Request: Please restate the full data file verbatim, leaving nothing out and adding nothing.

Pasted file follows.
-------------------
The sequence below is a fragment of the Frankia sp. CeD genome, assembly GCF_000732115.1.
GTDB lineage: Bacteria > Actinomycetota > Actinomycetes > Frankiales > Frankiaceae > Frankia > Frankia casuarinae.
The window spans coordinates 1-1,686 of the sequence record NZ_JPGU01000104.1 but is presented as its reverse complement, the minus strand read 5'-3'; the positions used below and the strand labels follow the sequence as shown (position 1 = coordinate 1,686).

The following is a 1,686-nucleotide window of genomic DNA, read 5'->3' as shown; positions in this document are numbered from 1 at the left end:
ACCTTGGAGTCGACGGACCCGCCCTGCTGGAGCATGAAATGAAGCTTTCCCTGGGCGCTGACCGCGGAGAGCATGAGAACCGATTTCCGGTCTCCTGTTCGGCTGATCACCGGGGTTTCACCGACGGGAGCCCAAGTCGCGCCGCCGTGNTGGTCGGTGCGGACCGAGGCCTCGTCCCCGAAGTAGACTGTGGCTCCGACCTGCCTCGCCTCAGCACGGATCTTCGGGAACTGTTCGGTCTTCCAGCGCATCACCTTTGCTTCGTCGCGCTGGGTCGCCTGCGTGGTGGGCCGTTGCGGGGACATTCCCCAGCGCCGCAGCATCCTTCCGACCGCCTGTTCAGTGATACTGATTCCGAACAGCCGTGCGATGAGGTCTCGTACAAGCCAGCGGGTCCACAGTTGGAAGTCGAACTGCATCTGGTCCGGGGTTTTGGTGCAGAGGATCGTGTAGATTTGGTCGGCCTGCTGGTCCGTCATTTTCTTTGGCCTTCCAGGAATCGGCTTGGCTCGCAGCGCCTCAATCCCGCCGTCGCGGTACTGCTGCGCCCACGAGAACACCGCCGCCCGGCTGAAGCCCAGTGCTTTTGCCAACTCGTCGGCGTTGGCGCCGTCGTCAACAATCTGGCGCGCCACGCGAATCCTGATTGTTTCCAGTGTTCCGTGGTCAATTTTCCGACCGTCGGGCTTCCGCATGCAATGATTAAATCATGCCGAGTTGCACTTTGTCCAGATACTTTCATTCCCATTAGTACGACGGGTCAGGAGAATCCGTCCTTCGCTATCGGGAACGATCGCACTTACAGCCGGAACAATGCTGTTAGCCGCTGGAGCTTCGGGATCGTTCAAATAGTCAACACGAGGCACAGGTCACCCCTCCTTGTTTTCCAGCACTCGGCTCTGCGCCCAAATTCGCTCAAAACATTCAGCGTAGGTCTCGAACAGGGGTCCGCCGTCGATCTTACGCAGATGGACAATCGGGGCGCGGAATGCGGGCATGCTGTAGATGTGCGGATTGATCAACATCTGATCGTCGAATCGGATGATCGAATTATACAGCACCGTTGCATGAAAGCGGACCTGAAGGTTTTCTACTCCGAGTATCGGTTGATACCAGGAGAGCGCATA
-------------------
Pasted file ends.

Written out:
The sequence below is a fragment of the Frankia sp. CeD genome, assembly GCF_000732115.1.
GTDB lineage: Bacteria > Actinomycetota > Actinomycetes > Frankiales > Frankiaceae > Frankia > Frankia casuarinae.
The window spans coordinates 1-1,686 of the sequence record NZ_JPGU01000104.1 but is presented as its reverse complement, the minus strand read 5'-3'; the positions used below and the strand labels follow the sequence as shown (position 1 = coordinate 1,686).

The following is a 1,686-nucleotide window of genomic DNA, read 5'->3' as shown; positions in this document are numbered from 1 at the left end:
ACCTTGGAGTCGACGGACCCGCCCTGCTGGAGCATGAAATGAAGCTTTCCCTGGGCGCTGACCGCGGAGAGCATGAGAACCGATTTCCGGTCTCCTGTTCGGCTGATCACCGGGGTTTCACCGACGGGAGCCCAAGTCGCGCCGCCGTGNTGGTCGGTGCGGACCGAGGCCTCGTCCCCGAAGTAGACTGTGGCTCCGACCTGCCTCGCCTCAGCACGGATCTTCGGGAACTGTTCGGTCTTCCAGCGCATCACCTTTGCTTCGTCGCGCTGGGTCGCCTGCGTGGTGGGCCGTTGCGGGGACATTCCCCAGCGCCGCAGCATCCTTCCGACCGCCTGTTCAGTGATACTGATTCCGAACAGCCGTGCGATGAGGTCTCGTACAAGCCAGCGGGTCCACAGTTGGAAGTCGAACTGCATCTGGTCCGGGGTTTTGGTGCAGAGGATCGTGTAGATTTGGTCGGCCTGCTGGTCCGTCATTTTCTTTGGCCTTCCAGGAATCGGCTTGGCTCGCAGCGCCTCAATCCCGCCGTCGCGGTACTGCTGCGCCCACGAGAACACCGCCGCCCGGCTGAAGCCCAGTGCTTTTGCCAACTCGTCGGCGTTGGCGCCGTCGTCAACAATCTGGCGCGCCACGCGAATCCTGATTGTTTCCAGTGTTCCGTGGTCAATTTTCCGACCGTCGGGCTTCCGCATGCAATGATTAAATCATGCCGAGTTGCACTTTGTCCAGATACTTTCATTCCCATTAGTACGACGGGTCAGGAGAATCCGTCCTTCGCTATCGGGAACGATCGCACTTACAGCCGGAACAATGCTGTTAGCCGCTGGAGCTTCGGGATCGTTCAAATAGTCAACACGAGGCACAGGTCACCCCTCCTTGTTTTCCAGCACTCGGCTCTGCGCCCAAATTCGCTCAAAACATTCAGCGTAGGTCTCGAACAGGGGTCCGCCGTCGATCTTACGCAGATGGACAATCGGGGCGCGGAATGCGGGCATGCTGTAGATGTGCGGATTGATCAACATCTGATCGTCGAATCGGATGATCGAATTATACAGCACCGTTGCATGAAAGCGGACCTGAAGGTTTTCTACTCCGAGTATCGGTTGATACCAGGAGAGCGCATA